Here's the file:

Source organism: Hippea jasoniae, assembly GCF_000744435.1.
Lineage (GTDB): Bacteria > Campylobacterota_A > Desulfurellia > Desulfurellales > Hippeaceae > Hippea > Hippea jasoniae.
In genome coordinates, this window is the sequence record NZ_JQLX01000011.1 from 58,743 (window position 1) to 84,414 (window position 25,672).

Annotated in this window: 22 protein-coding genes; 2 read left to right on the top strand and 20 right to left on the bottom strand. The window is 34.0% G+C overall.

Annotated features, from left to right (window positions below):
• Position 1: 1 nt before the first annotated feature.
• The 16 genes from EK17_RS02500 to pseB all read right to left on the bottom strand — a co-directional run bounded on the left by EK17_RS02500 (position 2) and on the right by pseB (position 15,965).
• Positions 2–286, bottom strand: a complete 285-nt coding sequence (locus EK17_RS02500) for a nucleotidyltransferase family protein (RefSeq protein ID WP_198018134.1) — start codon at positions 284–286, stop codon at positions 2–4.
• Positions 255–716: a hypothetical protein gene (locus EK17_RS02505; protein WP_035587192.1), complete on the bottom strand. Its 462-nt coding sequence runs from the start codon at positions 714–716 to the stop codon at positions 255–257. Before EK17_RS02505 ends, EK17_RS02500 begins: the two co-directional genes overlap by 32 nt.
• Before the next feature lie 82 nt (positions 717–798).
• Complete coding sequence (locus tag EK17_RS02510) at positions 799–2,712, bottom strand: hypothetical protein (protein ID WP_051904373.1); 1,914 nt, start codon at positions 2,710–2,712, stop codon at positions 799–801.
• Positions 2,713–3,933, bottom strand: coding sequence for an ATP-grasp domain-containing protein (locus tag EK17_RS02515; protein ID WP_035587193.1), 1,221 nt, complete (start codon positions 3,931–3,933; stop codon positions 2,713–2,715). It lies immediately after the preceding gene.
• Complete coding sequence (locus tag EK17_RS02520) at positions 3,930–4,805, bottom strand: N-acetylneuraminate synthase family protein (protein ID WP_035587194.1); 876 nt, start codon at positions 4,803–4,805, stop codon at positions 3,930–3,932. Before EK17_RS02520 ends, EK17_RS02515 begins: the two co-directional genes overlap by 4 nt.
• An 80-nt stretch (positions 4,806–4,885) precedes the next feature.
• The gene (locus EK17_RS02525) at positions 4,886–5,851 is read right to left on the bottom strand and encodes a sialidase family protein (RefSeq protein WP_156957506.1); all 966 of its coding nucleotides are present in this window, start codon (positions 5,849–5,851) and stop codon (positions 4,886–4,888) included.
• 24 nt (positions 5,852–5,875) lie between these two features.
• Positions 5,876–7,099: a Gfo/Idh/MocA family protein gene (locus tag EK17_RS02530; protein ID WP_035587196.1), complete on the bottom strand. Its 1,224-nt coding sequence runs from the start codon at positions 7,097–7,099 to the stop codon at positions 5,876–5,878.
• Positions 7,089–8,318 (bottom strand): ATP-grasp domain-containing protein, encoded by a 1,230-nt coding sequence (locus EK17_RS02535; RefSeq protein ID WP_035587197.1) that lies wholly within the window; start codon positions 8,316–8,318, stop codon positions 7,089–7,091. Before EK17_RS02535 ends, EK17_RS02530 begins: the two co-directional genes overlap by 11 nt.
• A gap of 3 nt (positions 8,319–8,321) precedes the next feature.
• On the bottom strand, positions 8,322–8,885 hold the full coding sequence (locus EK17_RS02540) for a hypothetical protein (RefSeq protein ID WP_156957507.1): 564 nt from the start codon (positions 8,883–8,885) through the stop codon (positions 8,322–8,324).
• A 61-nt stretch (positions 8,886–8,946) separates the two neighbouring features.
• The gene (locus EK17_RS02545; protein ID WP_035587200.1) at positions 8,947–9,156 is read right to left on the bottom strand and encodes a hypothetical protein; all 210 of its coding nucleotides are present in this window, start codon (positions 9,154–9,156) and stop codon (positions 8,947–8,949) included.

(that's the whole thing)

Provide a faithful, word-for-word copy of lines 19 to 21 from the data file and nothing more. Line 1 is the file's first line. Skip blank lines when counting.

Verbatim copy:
• A gap of 3 nt (positions 8,319–8,321) precedes the next feature.
• On the bottom strand, positions 8,322–8,885 hold the full coding sequence (locus EK17_RS02540) for a hypothetical protein (RefSeq protein ID WP_156957507.1): 564 nt from the start codon (positions 8,883–8,885) through the stop codon (positions 8,322–8,324).
• A 61-nt stretch (positions 8,886–8,946) separates the two neighbouring features.